• Born in Jacksonville, Florida on October 4, 1951​, Leonard attended Raines High School during a time in which Duval county schools were still segregated. 

    Because of the environment and time period that Leonard grew up in, he was unaware of mixed relations between black and white people. He notes his school as being not as diverse as today.

    When Leonard’s high school played Robert E. Lee High school, it proved historically significant to the integration of Jacksonville schools as it was the first time a predominantly black school played a predominantly white school in any sport. The game ended with Raines High School winning on Robert E. Lee’s home court. 

    Leonard went on to attend Tennessee State University on an athletic scholarship from 1970 to 1974, where he averaged 25.7 points and 17.6 rebounds. He helped TSU  to a record of 94-21, which included four berths in the NCAA Division II playoffs.

    Throughout his thirteen-year career of 705 games, Truck was drafted in the second round of the 1974 NBA Draft by the Washington Bullets. He then went on to play for the Atlanta Hawks, New Orleans Jazz, Phoenix Suns, and New York Knicks, where he averaged 16.0 points and 9.5 rebounds.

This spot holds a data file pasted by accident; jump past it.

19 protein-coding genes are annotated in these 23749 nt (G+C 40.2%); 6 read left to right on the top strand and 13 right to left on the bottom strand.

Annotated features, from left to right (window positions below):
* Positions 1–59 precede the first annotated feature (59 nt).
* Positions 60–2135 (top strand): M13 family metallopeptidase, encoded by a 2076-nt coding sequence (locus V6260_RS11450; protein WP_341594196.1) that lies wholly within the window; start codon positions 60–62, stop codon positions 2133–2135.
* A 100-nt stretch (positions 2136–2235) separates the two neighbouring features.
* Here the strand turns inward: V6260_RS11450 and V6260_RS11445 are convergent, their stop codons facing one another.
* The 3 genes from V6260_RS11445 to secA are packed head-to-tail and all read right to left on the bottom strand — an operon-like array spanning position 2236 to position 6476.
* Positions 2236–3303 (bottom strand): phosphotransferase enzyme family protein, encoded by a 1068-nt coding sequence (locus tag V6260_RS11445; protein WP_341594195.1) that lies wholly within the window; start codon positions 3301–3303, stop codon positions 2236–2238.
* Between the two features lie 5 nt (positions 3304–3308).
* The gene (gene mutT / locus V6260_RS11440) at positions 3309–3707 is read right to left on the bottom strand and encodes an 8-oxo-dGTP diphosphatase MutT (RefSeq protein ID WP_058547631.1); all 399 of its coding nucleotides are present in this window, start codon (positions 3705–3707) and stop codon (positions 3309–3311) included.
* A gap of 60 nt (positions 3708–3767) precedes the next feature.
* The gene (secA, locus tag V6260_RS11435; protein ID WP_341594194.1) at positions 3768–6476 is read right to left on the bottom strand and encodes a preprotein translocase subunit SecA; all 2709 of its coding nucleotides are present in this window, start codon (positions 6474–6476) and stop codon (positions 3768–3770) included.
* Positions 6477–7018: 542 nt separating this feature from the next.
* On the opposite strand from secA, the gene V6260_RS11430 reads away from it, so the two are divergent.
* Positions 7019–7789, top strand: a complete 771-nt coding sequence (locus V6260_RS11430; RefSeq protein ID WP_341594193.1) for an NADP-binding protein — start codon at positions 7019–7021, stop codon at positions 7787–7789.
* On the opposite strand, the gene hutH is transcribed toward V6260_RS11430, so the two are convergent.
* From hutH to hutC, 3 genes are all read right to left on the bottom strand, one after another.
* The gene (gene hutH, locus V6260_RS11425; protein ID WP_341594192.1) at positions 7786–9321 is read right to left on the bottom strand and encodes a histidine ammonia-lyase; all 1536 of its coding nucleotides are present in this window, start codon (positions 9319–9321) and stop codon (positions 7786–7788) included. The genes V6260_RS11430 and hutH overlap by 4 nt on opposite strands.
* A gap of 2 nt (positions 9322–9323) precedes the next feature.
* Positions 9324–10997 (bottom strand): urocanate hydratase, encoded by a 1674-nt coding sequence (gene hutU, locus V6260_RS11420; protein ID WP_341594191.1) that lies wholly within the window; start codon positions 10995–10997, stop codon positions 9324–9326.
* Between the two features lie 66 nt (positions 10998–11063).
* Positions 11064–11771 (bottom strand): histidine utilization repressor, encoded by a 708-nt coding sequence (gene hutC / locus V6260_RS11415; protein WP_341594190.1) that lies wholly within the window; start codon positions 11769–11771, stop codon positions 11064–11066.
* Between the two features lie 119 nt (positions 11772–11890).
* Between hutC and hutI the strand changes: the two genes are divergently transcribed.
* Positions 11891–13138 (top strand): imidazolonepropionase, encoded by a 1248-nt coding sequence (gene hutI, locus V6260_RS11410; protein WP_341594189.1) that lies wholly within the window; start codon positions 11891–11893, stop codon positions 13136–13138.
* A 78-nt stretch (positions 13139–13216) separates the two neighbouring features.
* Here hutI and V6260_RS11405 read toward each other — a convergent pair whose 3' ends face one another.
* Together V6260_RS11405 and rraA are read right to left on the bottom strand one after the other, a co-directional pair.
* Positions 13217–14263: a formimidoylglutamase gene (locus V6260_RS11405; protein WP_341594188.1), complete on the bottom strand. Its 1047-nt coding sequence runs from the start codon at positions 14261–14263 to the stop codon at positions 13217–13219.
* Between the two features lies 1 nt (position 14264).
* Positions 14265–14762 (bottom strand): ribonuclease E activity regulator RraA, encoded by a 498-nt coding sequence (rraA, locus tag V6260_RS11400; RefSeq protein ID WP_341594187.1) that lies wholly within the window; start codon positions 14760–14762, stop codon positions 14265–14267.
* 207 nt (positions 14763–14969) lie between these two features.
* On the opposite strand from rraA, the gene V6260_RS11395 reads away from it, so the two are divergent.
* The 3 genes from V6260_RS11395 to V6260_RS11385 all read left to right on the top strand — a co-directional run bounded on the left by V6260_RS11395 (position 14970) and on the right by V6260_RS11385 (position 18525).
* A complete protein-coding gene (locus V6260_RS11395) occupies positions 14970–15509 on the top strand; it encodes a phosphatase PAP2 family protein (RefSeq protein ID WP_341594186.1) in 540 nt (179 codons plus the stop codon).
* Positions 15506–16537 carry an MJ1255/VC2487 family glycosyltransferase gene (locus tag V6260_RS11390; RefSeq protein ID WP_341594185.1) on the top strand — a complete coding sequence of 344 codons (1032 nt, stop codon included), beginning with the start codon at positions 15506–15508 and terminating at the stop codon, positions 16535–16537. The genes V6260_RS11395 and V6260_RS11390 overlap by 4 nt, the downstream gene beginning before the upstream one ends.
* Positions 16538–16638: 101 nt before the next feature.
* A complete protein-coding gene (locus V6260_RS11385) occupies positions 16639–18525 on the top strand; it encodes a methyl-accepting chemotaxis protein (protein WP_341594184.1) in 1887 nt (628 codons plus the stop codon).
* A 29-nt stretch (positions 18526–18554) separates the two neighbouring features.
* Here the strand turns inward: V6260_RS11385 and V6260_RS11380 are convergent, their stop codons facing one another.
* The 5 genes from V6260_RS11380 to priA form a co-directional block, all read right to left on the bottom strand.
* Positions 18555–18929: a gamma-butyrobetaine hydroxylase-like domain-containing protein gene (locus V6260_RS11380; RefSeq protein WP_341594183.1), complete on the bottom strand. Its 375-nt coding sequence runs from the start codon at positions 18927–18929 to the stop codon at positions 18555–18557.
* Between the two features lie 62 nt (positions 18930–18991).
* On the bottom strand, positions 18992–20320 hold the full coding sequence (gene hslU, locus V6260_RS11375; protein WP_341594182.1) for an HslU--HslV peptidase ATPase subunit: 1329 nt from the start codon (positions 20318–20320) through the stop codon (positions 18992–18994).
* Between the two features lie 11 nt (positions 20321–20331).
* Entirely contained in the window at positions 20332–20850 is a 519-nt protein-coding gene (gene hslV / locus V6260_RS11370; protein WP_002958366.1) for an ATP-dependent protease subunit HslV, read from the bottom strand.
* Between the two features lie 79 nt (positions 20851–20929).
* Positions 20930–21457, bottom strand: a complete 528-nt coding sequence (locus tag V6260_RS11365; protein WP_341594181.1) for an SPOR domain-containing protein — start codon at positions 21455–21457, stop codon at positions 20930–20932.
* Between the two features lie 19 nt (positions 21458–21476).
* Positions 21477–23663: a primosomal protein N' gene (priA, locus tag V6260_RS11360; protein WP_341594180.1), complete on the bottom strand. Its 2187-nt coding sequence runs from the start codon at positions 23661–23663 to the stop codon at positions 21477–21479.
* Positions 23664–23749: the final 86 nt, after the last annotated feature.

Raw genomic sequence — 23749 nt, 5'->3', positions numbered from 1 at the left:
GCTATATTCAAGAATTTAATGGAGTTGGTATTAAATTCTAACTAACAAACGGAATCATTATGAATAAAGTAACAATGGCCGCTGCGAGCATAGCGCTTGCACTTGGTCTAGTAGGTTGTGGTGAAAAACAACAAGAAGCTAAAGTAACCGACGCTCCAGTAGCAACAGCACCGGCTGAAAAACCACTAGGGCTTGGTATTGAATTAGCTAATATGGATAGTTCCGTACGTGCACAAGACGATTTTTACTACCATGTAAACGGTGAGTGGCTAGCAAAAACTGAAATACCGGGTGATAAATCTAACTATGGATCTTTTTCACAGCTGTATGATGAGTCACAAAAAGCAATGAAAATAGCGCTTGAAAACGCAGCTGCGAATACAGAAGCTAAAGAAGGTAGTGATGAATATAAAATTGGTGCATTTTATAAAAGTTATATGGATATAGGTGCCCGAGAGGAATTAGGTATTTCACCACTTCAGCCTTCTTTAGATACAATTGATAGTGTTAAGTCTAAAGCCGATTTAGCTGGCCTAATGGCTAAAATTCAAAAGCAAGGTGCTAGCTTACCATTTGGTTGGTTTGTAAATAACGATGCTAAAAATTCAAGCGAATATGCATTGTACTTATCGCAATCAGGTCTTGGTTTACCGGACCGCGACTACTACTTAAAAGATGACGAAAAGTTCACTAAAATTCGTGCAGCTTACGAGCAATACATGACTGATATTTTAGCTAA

• Leonard continued to create history simply by playing the sport he loved. One example is when he played against Delta State, which was a predominantly white university in Cleveland, Mississippi, and won. Leonard stated that “not many all-black schools could’ve been down in Delta Mississippi”. Another example would be when he played at Vanderbilt University. Although Tennessee State lost by one point, it was the first time Vanderbilt had ever played an all-black school. Leonard claims that mixed relations in schools “will change racism”.

    Following his professional basketball career, Leonard sought to become a coach. He was told that he couldn’t coach a collegiate basketball team because he didn’t have five previous years of coaching experience, which was not an NCAA rule nor a college rule. Leonard did eventually serve as an assistant coach for the Sacramento Kings from 2009 to 2012. Leonard states that “racism is still a big part of [his] sport”.

    Leonard’s crowning accomplishments were being named an NBA All-Star in 1978 and 1981, as well as being a member of the 1978 All-NBA First Team.

    Leonard currently resides in Phoenix, Arizona, and has two "mixed children" with his late wife, Nancy, who passed away from pancreatic cancer in 2009. Leonard only comes to Jacksonville to see his family.